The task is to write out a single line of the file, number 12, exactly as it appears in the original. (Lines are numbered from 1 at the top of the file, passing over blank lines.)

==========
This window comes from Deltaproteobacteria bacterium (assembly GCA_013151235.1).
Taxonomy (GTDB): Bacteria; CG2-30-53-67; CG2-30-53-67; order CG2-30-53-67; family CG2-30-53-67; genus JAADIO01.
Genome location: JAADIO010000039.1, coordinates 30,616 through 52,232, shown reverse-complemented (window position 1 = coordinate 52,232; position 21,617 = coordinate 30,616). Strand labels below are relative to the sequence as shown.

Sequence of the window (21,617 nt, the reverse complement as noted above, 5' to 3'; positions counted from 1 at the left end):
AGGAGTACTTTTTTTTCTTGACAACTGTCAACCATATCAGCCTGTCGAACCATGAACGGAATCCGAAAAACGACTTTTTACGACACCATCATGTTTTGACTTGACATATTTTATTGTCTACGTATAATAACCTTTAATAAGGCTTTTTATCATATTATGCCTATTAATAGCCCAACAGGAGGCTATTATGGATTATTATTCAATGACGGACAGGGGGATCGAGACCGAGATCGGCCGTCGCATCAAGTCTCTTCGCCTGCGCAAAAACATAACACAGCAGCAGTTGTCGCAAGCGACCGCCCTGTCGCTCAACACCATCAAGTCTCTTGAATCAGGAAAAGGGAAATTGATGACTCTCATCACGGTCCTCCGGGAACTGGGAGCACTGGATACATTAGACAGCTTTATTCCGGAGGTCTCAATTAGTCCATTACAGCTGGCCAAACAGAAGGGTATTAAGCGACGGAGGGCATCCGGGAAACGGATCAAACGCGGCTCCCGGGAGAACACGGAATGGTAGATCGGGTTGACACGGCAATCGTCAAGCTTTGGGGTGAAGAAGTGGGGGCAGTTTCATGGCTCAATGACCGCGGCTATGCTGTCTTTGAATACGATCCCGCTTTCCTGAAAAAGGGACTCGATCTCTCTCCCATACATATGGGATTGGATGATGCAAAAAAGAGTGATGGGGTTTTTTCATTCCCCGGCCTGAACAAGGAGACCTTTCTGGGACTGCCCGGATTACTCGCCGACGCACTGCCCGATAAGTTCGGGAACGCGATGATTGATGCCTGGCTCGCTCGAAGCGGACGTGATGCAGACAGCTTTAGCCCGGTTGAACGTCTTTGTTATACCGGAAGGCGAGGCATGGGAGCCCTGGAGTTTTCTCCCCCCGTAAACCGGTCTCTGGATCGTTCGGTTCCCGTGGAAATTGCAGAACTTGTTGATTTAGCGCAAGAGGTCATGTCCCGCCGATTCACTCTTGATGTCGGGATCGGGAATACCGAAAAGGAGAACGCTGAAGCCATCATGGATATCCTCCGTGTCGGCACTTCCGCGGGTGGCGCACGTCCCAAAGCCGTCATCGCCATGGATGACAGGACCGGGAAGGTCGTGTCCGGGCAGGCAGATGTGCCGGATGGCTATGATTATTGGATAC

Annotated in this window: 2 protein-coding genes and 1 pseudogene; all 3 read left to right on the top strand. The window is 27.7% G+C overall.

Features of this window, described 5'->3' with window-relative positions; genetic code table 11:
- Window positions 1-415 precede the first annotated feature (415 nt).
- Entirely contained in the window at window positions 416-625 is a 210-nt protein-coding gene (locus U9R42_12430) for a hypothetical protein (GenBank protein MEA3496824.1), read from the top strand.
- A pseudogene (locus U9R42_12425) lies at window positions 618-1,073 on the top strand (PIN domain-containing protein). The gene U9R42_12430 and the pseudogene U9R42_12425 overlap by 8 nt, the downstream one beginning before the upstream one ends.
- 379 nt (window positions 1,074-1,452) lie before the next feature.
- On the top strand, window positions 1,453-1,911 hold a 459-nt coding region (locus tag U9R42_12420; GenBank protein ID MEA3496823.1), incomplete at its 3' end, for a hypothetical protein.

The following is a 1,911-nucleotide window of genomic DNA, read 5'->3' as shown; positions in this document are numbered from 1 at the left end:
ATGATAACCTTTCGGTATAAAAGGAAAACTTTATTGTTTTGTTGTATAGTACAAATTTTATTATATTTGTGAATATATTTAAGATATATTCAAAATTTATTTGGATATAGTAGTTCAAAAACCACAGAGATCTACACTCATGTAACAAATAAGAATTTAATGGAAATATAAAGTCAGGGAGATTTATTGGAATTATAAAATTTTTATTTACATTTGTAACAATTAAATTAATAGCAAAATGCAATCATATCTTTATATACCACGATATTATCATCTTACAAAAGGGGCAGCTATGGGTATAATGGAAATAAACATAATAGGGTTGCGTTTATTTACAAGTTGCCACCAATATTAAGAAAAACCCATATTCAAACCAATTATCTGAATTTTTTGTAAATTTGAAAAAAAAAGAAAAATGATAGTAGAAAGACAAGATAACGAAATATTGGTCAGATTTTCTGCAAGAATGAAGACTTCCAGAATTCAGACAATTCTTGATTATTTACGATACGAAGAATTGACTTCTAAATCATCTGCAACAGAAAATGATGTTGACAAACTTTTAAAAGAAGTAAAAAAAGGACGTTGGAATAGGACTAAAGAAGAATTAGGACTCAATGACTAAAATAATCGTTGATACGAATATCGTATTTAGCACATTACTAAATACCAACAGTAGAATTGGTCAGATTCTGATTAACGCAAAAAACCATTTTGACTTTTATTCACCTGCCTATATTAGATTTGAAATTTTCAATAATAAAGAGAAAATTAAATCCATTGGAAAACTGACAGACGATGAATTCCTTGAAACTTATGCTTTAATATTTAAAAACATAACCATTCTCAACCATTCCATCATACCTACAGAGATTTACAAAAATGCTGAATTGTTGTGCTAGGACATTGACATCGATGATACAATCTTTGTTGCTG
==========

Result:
- On the top strand, window positions 1,453-1,911 hold a 459-nt coding region (locus tag U9R42_12420; GenBank protein ID MEA3496823.1), incomplete at its 3' end, for a hypothetical protein.